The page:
Start-up founder Rod Lewis says his relationship with the dealmaker behind Xinja’s lifeline investment that never materialised is one of the worst experiences of his career.
First Penny Investments chief executive Michael Gale won praise for brokering a $433 million capital injection for neobank Xinja in January from the Middle East. But the money never materialised and now Xinja has cancelled its banking license and is returning all customer deposits.
Mr Lewis is nearing the end of a 12-month contract with First Penny Investments that cost his business around $40,000 and said nothing has been achieved.
“I’ve never worked with someone who has been this unsuccessful, not just in funding but pretty much anything,” Mr Lewis said.
Mr Lewis has been the chief executive of health start-up MediKane for almost a decade and has been able to raise more than $8 million through his own networks and the use of “dating apps” – companies that link entrepreneurs with investors for a fee.
These third parties charge around $8,000 per year and Mr Lewis said he has been introduced to 35 investors within four months since he gave up on First Penny Investments in September.
“Gale was supposed to do that,” Mr Lewis said. “But I did not get one introduction. Not one. He blamed COVID – which was crap. I’ve managed to meet lots of people and raise money.”
Mr Gale approached Mr Lewis out of the blue late last year, claiming he had investor networks all over the world – New York, China, Switzerland, Dubai – which could help his business.
Mr Lewis initially dismissed the offer but after “over a dozen” phone calls, he met with First Penny’s associates and ultimately agreed to take him on. “I met the team, they were energetic, intelligent, they knew the raising process,” he said. “All I can say is I was impressed with what I saw and I signed up.”
First Penny re-wrote the financial material provided to investors, but Mr Lewis said this took four months and the content “was not much different” to the original version.
But the main issue Mr Lewis and his partners had with First Penny’s services was the lack of communication about the status of any deals. In the start-up industry, it’s crucial to receive feedback on why negotiations failed so directors can adapt and improve.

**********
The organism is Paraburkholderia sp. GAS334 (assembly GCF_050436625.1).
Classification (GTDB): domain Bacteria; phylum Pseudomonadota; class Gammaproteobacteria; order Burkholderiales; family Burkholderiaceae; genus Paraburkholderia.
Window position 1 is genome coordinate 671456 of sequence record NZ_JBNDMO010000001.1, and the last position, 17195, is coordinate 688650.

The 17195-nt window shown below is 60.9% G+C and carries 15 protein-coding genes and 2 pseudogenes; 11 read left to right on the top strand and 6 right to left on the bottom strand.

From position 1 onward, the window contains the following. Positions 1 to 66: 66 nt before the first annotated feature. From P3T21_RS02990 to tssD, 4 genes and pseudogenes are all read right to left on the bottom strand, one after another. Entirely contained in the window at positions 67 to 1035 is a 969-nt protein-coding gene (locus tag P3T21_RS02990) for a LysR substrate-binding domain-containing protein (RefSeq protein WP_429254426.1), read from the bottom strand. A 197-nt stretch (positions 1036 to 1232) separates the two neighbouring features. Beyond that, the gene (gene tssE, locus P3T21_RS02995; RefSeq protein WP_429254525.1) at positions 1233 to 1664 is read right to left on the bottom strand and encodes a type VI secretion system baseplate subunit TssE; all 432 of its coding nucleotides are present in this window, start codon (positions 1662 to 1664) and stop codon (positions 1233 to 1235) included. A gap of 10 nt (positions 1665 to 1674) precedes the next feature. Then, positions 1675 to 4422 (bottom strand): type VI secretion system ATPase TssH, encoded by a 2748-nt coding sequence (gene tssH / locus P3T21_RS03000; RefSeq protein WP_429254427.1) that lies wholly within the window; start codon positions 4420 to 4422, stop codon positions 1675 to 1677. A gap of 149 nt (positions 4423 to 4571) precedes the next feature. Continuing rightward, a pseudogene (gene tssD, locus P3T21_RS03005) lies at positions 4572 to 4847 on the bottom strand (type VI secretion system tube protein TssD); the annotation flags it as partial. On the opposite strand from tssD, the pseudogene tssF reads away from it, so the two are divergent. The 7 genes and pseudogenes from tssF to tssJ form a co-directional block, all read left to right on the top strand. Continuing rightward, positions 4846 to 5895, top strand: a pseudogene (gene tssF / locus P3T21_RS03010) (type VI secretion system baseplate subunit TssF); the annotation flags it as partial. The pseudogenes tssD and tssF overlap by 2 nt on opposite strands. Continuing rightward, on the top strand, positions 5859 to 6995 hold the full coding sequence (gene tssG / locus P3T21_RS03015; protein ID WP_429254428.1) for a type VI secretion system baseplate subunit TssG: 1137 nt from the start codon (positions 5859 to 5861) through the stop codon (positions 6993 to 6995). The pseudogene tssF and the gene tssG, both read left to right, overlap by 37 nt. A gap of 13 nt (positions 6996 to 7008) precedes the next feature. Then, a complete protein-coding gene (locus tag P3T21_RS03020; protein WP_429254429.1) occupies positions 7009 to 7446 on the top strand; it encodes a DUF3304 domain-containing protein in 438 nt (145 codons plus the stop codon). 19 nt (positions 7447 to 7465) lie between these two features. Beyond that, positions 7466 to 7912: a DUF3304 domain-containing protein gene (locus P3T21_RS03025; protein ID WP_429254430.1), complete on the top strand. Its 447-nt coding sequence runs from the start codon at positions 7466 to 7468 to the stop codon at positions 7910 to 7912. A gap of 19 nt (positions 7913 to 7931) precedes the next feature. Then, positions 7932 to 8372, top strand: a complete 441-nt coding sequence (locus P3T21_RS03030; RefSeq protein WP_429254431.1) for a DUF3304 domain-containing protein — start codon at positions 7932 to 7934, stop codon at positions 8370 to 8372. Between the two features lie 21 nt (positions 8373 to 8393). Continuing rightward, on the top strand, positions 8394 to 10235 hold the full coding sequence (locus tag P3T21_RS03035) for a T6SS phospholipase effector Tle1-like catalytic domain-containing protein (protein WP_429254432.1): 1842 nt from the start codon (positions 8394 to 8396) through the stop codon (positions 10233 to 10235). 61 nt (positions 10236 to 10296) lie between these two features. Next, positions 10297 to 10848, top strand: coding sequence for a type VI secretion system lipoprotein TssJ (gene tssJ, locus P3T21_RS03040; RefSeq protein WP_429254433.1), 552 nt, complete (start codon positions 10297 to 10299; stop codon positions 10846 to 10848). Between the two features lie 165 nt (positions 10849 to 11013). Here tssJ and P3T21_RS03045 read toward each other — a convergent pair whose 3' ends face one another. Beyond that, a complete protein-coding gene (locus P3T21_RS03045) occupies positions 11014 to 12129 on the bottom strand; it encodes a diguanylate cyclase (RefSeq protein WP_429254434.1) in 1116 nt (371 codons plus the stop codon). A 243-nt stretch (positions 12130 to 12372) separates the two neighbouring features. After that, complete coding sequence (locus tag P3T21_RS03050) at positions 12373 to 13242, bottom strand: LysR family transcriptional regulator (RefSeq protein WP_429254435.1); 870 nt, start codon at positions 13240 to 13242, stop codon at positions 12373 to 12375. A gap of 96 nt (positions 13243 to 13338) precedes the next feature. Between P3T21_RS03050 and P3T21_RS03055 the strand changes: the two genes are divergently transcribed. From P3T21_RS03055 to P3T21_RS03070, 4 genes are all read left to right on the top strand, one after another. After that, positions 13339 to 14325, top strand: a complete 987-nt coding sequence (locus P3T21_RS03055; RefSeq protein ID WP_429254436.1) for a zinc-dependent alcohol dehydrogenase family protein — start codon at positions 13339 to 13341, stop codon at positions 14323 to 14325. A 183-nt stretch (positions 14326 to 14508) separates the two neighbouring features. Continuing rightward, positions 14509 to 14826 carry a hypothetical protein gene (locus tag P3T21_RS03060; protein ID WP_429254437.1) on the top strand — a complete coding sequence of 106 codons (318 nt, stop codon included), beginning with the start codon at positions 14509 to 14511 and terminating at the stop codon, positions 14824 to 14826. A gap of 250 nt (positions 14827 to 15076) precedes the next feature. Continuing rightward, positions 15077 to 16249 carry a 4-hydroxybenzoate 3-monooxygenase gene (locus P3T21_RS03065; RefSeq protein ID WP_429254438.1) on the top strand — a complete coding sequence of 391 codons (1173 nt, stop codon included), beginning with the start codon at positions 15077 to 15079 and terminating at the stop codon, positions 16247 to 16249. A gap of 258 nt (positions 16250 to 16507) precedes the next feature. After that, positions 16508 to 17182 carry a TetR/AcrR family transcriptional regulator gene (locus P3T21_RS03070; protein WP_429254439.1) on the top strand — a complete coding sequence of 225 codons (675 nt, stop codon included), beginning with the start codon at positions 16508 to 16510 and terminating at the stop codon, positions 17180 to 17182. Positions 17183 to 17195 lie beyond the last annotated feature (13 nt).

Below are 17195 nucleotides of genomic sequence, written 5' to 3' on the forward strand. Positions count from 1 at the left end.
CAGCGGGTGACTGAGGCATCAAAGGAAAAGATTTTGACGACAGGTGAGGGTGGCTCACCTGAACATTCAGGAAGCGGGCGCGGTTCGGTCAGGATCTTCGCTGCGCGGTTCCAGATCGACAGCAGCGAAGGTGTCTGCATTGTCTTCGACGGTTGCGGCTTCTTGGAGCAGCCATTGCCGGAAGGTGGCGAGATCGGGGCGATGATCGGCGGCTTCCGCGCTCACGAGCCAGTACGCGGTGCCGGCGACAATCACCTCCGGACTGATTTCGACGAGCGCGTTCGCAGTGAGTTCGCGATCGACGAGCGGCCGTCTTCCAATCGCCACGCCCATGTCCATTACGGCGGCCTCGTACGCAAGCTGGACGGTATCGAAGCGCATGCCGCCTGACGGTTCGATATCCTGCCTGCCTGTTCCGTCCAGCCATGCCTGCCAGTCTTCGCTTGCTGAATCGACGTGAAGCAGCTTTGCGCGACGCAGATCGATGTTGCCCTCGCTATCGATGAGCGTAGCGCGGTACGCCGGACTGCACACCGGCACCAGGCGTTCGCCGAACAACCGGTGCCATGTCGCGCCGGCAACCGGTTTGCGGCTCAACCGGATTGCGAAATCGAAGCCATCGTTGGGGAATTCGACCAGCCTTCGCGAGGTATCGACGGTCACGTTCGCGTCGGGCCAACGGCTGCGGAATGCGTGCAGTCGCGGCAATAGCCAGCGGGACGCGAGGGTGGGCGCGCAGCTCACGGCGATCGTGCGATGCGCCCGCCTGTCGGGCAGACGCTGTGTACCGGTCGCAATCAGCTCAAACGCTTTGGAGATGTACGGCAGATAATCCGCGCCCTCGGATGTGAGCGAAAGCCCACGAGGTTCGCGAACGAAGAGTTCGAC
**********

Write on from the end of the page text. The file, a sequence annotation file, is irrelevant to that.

But Mr Lewis said no one from First Penny updated his team on why progress was slow or what they had achieved and often phone calls went unanswered.
“Gale promised me on several occasions he would pick up his game and give me more feedback. I got no feedback,” Mr Lewis said.
“Raising money is always tough. All you want is people to give you warm, objective introductions. If they do that, I think their job is done.”
Mr Gale denied all claims as “untrue and defamatory”, threatened legal action and said it was Mr Lewis that approached First Penny, not the other way around.
“First Penny is under non-disclosure agreement with all of our clients both present and past and the obligations are ongoing even when we no longer work with them.
“We take our obligations to clients seriously and we don’t ever say negative things especially not to the press. I can’t therefore comment on why Medikane was unsuccessful in gaining investor traction,” he said.
Mr Gale had previously confirmed he had not made any major deals for his clients over the past 12 months, and said travel restrictions due to COVID-19 were to blame.
Other First Penny clients have described similar experiences of no capital raised and no introductions organised but none were prepared to go on the record as they remained hopeful deals would materialise.
One client, who spoke on the condition of anonymity, said he was told money would start flowing once First Penny clipped a commission from the Xinja deal. “Our business has been impacted by COVID, so we understood a lot of the delays, but it doesn’t help the frustration.”
First Penny consultant Richard Heale said clients who were not able to raise money benefited from the documentation provided.
“In the investment banking world, you pay money up front to have someone try and facilitate a deal and prepare documentation. From my perspective, from within First Penny, every client has been more than adequately serviced.”
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